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Ethics of the Fathers (Pirkei Avot)
Sh'lom Director Michael and Academy Rabbis!
Is a Noahide allowed to study the Pirkei Avot tractate of the Oral Torah since it contains so many important principles?
Thank you for your answers.

Greetings Teodor,

It is allowed for Noahides to read straight Mishnah (without in-depth commentaries) for the sake of getting acquainted with the information, since Mishnah itself is not an in-depth or analytical level of Torah study. However, caution is still advised for reading Mishnah, since many Gentiles have trouble with the concept that seemingly different opinions among the Sages are included regarding some points of Torah Law, whereas the foundational body of the Oral Torah teachings was received from G-d by Moses on Mount Sinai.

Also take special notice that Tractate of Mishnah called "Pirkei Avot" praises types of Divine service for Jews that are forbidden to Noahides, such as striving to be deeply involved in Torah study, observing the restrictions of the Jewish Sabbath and Holy Days, and keeping as many of the 613 Jewish commandments as possible, but not for the sake of receiving any reward. Noahides, on the other hand, are allowed to serve G-d completely altruistically only in their own Noahide Code, since those precepts are their actual "mitzvot." Taking on other observances should only be for some practical benefit that will come out from it - to themselves, or others, or to society - or to help the person to be extra-careful in observing the Noahide Code. (For more information, see "The Divine Code," Part I, ch. 3.)

So it will be OK for you to read the Mishnah's chapters of Tractate Pirkei Avot (Ethics of the Fathers) if you keep the following in mind:

1) Pirkei Avot is OK for Noahides to learn if they do it for a practical purpose, which most appropriately would be learning how to improve their character traits.

2) Pirkei Avot was actually written for already observant Jews, to teach "ways of chassidus" - going above and beyond the letter of the Torah Law. The following Mishnah paragraphs in Pirkei Avot don't apply to Noahides, and in fact the opposite applies:

1:3 "Do not be like servants who serve their master for the sake of receiving a reward, but rather be like servants who serve their master without the intent of receiving a reward..."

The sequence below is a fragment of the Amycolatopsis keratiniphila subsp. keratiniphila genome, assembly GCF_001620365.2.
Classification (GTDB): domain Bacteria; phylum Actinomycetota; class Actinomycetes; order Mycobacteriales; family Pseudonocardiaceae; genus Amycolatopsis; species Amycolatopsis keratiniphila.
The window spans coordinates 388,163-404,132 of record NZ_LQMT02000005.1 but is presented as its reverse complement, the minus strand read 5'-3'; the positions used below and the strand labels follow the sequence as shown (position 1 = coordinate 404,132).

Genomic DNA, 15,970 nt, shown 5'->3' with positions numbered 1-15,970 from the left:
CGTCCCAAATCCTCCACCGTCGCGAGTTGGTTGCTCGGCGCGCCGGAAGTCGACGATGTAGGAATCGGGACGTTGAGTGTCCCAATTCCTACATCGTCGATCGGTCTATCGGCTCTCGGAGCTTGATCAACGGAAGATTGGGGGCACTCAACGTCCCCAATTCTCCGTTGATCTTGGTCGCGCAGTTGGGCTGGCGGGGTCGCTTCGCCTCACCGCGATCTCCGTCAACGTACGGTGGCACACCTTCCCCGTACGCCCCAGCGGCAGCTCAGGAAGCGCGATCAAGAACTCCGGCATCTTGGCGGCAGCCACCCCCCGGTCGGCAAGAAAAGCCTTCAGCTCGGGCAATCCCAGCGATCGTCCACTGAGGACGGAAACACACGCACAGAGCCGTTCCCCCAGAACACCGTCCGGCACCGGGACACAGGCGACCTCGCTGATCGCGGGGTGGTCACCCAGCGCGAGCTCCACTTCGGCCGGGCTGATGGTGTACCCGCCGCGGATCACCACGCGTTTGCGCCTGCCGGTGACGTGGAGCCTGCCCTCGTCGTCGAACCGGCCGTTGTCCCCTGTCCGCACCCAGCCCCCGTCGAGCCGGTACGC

- If a Noahide wants to take on a Torah mitzvah beyond what is included in the Noahide Code, he or she may do so if it gives some practical benefit to themselves or others (such as honoring parents, giving proper charity, returning lost objects, etc.).

4:8 "Do not act as judge alone ..."

- That applies to Jewish judges on a Jewish court. Gentile/Noahide court cases may be decided by a single judge.

4:10 "... if you toil much in the Torah, there is ample reward to be given you."

- That applies in general to Jews. A Noahide is forbidden to "toil much in the Torah," except for working hard at learning and understanding the details of the Noahide Code, which is permitted and encouraged, and rewarded by G-d.
But in other areas that are not related to the Noahide Code, a Noahide who "toils much in the Torah," especially if it is done just for its own sake, is liable to be punished by the Hand of Heaven, and it is our duty to warn him and try to persuade him to stop learning in-depth in those areas.

4:13 "There are three crowns - the crown of Torah, the crown of priesthood, and the crown of kingship ..."

- The "crown of Torah" applies to observant Jewish Torah scholars, AND to observant Noahides who become expert in the details of the Noahide Code. The "crown of priesthood" refers to Jewish father-to-son descendents of Aaron the first High Priest, and "the crown of kingship" refers to Jewish kings from the dynasty of King David.

5:8 "Seven kinds of punishment come to the world for seven kinds of transgressions..."

- This and the rest of this Mishnah, and Mishna 5:9, refers to Jews who transgress the stated Jewish commandments, G-d forbid.

5:11 "Easily angered and easily pacified ..."

- The Jewish prayer book edited by Rabbi Shneur Zalman of Liadi (c. 18'00) uses a version of the Mishnah in which THIS is the character type for which the person's loss (he is easily angered) is outweighed by his merit (he is easily pacified).

Best regards,
Director Michael

Sh'lom Director Michael,
Thank you so much for this answer! That was exactly the information (even more) I've hoped to receive by stating my question. It's very interesting and even surprising at first sight to me, that a Noahide is only allowed to perform Mitzvos (additional to the 7 Noahide Commandments and not forbidden for gentiles) if "for the sake of receiving some practical benefit".
I wish you a nice day and happy celebration of the birthday of the saintly Rebbe Rayatz of blessed memory.

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